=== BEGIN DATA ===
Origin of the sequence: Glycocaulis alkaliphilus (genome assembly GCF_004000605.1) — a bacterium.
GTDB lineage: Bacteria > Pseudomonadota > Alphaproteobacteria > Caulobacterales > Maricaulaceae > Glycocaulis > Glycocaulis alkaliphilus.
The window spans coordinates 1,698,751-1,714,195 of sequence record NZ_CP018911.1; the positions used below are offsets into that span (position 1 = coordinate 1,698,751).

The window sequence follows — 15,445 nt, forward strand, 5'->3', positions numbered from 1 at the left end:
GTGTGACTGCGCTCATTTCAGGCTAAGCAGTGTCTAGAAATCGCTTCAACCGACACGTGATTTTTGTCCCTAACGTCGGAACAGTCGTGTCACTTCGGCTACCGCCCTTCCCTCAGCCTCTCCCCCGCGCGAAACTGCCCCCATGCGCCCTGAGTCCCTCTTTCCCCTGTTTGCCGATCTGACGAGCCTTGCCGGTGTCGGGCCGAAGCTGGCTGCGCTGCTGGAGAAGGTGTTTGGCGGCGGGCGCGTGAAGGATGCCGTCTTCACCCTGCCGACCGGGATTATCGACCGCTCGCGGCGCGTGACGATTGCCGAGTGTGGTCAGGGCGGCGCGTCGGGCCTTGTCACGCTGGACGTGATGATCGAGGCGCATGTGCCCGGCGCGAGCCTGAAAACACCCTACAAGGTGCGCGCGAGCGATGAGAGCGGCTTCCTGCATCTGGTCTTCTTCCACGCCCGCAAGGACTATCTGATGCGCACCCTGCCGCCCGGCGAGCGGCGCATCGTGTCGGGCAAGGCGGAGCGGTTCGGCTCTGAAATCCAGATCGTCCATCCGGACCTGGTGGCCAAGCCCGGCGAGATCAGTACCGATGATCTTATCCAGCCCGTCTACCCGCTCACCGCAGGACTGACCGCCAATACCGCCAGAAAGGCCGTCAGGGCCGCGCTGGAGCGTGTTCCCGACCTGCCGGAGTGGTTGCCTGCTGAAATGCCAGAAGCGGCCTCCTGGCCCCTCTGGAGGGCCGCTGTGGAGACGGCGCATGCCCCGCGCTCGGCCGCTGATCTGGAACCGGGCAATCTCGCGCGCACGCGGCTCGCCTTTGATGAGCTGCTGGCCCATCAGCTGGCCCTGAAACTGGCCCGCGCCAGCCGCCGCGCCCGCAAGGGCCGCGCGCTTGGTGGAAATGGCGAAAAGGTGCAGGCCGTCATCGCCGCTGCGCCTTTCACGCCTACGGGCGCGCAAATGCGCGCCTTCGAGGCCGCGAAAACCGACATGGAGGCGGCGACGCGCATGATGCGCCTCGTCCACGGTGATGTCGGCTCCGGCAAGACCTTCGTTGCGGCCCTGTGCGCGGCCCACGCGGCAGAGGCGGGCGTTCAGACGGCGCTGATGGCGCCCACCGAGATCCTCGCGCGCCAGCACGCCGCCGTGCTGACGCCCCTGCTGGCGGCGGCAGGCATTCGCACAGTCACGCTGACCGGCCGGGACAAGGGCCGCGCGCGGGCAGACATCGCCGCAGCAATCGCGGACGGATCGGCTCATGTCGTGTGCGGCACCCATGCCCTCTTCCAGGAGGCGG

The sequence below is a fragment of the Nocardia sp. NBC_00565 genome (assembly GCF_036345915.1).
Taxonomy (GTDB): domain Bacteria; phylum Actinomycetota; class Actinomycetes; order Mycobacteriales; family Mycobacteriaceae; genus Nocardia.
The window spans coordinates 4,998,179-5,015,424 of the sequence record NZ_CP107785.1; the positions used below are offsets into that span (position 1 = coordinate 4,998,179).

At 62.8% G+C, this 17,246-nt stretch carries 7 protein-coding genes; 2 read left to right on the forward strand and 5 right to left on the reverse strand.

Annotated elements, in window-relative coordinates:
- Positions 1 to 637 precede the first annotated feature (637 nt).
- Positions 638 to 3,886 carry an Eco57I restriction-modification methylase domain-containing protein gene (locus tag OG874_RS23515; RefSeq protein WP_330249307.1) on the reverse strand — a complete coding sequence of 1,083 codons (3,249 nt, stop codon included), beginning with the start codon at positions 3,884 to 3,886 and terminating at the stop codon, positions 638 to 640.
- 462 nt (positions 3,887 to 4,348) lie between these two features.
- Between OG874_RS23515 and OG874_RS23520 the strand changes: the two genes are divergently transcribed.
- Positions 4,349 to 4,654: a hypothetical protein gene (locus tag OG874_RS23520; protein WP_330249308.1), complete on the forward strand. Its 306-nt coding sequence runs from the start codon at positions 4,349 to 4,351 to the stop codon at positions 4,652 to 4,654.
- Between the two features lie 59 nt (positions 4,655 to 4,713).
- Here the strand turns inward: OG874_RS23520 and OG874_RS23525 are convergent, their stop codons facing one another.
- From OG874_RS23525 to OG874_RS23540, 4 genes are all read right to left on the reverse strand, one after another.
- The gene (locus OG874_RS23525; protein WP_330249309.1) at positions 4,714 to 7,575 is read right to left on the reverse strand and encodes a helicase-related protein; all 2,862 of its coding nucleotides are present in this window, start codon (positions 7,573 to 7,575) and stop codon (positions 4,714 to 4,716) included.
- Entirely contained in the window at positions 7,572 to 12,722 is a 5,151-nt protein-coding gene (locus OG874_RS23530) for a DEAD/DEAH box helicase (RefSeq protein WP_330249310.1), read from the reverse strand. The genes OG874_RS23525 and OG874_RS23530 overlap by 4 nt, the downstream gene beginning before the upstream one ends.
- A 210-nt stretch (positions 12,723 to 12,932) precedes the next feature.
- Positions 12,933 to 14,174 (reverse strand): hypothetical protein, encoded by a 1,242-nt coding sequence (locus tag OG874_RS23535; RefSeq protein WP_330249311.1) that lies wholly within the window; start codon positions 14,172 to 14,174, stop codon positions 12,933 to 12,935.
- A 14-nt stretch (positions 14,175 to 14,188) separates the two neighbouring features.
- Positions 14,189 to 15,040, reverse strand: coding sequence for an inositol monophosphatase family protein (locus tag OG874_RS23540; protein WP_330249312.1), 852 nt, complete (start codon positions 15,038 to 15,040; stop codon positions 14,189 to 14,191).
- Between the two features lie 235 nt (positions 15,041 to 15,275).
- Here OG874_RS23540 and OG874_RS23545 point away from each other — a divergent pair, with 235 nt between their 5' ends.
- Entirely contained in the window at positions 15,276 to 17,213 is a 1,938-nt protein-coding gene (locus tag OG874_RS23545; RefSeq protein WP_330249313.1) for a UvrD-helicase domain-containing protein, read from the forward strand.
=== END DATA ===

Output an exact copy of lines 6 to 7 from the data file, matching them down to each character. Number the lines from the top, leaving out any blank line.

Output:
The sequence below is a fragment of the Nocardia sp. NBC_00565 genome (assembly GCF_036345915.1).
Taxonomy (GTDB): domain Bacteria; phylum Actinomycetota; class Actinomycetes; order Mycobacteriales; family Mycobacteriaceae; genus Nocardia.